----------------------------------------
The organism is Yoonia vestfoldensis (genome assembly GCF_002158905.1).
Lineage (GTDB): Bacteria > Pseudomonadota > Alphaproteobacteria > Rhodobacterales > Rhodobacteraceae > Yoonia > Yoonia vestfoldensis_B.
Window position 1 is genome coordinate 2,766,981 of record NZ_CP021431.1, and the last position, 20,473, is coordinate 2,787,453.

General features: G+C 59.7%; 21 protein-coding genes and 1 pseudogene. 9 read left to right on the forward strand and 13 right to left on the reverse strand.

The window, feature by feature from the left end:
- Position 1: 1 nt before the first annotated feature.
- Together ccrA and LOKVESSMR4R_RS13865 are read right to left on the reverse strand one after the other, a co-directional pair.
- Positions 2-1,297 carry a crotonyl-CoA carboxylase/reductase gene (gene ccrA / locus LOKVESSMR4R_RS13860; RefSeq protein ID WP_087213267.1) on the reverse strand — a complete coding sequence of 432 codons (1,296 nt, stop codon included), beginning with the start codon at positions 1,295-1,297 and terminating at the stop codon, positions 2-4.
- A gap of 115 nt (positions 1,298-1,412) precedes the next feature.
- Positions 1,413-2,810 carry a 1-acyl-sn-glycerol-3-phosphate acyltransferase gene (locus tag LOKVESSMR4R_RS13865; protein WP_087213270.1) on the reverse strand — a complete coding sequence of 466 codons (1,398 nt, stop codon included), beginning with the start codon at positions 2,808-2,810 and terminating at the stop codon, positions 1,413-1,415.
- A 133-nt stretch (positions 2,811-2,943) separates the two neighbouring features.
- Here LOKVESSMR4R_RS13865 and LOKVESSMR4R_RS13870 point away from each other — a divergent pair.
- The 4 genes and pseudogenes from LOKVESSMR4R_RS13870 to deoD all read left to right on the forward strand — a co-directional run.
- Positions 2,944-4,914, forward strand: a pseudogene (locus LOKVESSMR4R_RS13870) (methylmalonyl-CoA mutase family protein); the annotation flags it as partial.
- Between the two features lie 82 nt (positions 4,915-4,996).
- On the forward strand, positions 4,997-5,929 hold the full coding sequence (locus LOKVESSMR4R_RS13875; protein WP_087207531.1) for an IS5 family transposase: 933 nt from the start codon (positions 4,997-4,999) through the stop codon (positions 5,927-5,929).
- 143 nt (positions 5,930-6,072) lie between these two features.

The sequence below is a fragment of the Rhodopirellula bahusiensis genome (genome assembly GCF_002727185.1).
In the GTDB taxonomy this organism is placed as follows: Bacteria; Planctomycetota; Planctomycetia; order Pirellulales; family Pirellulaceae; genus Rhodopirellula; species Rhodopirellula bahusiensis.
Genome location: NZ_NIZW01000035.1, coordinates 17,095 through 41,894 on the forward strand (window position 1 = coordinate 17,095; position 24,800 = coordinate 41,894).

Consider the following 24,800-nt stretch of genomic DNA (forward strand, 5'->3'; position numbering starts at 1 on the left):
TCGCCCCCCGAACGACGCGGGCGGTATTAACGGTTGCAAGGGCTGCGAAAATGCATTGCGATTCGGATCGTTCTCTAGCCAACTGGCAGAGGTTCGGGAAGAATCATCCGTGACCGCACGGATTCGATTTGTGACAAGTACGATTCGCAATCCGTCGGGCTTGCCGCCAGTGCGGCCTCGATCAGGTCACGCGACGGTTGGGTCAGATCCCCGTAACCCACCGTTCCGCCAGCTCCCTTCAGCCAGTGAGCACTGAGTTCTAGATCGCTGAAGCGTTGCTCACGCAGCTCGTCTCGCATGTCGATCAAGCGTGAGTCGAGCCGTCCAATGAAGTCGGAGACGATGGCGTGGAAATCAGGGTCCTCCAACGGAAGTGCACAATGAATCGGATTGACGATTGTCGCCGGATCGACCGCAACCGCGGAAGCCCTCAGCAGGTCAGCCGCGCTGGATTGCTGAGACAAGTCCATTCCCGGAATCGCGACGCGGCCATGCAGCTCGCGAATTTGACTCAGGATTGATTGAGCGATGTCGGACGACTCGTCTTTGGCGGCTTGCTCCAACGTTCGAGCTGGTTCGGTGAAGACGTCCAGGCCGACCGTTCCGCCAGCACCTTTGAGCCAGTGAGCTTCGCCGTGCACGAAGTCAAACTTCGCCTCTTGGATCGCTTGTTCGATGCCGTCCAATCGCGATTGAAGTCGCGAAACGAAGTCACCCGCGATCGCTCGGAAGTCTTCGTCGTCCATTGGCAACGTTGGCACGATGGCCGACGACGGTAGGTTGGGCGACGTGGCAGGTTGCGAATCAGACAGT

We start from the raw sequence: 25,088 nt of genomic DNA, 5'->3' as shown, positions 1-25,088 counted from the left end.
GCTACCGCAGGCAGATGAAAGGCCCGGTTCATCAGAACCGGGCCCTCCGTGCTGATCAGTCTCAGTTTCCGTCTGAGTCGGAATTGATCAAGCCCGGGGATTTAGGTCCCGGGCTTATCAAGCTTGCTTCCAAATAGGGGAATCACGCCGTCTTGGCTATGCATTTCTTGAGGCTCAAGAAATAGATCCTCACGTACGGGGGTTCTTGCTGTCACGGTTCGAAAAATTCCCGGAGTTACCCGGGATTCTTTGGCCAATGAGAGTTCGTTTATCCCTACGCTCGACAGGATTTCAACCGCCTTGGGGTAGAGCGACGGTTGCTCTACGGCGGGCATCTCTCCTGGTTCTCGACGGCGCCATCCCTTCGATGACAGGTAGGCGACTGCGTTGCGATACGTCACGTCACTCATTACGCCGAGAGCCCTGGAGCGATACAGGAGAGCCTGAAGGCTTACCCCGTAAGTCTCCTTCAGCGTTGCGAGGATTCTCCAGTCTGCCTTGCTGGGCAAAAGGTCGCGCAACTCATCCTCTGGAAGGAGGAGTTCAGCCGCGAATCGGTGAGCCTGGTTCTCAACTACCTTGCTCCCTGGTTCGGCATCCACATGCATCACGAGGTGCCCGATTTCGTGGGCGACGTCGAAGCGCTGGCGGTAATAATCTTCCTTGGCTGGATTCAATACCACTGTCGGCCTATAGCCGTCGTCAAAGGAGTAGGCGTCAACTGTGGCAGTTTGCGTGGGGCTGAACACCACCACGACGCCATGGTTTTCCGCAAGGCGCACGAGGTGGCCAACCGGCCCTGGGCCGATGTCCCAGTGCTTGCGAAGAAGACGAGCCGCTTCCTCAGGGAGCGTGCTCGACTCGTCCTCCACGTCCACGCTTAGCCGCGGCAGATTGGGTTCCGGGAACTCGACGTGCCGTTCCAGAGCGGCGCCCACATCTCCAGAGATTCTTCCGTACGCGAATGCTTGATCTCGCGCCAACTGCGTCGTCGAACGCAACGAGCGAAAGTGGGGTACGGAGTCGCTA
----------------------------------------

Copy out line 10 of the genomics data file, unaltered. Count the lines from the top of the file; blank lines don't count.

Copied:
- Positions 1,413-2,810 carry a 1-acyl-sn-glycerol-3-phosphate acyltransferase gene (locus tag LOKVESSMR4R_RS13865; protein WP_087213270.1) on the reverse strand — a complete coding sequence of 466 codons (1,398 nt, stop codon included), beginning with the start codon at positions 2,808-2,810 and terminating at the stop codon, positions 1,413-1,415.